Economies around the world have been feeling the pinch of declining growth and subdued inflation. Although there is not a clear separation between the haves and have nots, there are a couple of economies that have gained traction and are not purely liquidity driven. These countries are now situated where the central banks that preside are poised to begin a monetary policy normalization. This is the process of raising interest rates back to a level that would be considered fairly normal historically based on the current level of economic growth.
The United States and the United Kingdom are the two developed economies that are experiencing the best relative performance. In its last meeting on interest rates the Bank of England left policy unchanged and the minutes show an unchanged 8-1 vote in favor of stable rates. Committee members where concerned about inflation as opposed to full employment and they deferred to the November review. So like other central banks, the BoE is taking a wait and see stance for now.
The implicit tightening bias remained in place, but clearly, like elsewhere concern is creeping in, especially as not only the short term inflation outlook is lower, but also uncertainty about the global growth outlook is rising. In order for the BoE to meet its inflation target, core inflation needs to rise and energy prices aside, the inflation outlook will be determined by the balanced.
Regarding the labor market, the central bank noted the levelling off in the decline of unemployment and claimant count measures, but committee members seemed uncertain whether this was a reflection of reduced demand, or a sign of friction in matching supply and demand. Surveys seem to suggest that skill shortages have become increasingly wide spread. This seems consistent with the fact that hiring intentions continue to appear robust and that the number of job vacancies actually rose in the three months prior to the meeting, following small declines earlier in the year.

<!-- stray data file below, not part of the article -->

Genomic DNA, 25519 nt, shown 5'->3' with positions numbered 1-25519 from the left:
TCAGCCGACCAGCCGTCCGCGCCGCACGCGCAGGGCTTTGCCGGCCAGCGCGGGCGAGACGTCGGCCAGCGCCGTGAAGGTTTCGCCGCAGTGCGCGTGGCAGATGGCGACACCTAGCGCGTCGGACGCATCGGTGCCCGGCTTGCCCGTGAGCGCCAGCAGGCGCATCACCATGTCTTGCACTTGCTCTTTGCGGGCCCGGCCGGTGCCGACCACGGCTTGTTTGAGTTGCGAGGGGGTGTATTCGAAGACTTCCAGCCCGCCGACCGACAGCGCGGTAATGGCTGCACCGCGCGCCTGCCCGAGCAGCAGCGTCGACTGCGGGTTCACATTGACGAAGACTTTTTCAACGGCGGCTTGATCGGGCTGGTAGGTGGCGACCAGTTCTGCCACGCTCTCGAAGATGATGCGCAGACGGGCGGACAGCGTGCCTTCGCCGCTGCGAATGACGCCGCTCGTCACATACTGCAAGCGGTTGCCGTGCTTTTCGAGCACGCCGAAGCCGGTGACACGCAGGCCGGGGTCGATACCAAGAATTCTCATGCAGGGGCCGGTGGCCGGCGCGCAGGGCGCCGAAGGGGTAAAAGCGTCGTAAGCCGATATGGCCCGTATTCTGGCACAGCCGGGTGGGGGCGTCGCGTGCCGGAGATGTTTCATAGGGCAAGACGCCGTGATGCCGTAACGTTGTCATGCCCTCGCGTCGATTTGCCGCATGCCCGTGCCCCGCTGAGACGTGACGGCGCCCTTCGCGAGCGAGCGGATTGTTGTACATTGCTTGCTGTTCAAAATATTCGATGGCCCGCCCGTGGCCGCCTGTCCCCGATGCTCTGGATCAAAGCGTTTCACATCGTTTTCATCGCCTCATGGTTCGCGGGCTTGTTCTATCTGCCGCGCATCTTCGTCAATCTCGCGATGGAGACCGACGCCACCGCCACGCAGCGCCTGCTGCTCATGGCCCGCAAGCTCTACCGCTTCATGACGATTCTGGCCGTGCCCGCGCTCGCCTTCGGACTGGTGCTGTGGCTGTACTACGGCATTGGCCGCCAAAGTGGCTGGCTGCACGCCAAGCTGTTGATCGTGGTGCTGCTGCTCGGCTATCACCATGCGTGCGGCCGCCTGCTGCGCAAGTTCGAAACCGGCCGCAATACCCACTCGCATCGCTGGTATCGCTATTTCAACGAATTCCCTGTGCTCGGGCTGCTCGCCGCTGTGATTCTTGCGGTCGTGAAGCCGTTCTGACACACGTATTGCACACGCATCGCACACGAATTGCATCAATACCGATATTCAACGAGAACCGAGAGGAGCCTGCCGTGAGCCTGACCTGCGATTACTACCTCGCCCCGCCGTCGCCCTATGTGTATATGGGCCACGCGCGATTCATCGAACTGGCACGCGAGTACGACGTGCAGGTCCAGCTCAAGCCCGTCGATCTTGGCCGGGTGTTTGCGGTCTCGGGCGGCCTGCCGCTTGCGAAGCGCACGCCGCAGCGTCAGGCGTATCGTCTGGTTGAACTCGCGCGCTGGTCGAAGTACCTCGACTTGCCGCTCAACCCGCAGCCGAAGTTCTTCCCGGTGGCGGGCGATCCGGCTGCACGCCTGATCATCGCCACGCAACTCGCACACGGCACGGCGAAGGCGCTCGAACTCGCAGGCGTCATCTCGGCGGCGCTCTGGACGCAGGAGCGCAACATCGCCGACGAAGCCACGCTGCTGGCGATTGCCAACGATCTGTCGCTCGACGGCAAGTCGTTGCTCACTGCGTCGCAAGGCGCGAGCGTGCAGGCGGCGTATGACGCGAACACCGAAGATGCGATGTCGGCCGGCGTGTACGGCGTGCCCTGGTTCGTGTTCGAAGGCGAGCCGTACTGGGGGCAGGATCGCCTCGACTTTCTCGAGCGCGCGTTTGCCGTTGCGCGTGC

The United States faces a similar situation, but their need to act is likely more of the desire of the Fed to begin the process of normalization. The Fed did stop their bond purchase program but appears to want to raise benchmark fund rates.
Inflation in the U.S. is slowing and wage growth is not experiencing the same upward pressure that is seen in the U.K. Wages are stable at a 2% year over year pace, but headline inflation is dropping. Despite this modest to moderate growth, the U.S. economy is very strong when compared with its trading partners which include Canada, the EU, Australia, Japan and China.
While growth has been tepid in the United States, and expectations for Q3 range from 1 to 2%, the real issue appears to be the demand for a weaker currency. Export lead growth is the desire of many central banks and being first to increase rates has its drawbacks. Despite the weakening global drawback, the U.K and the U.S. are the strongest economies in 2015.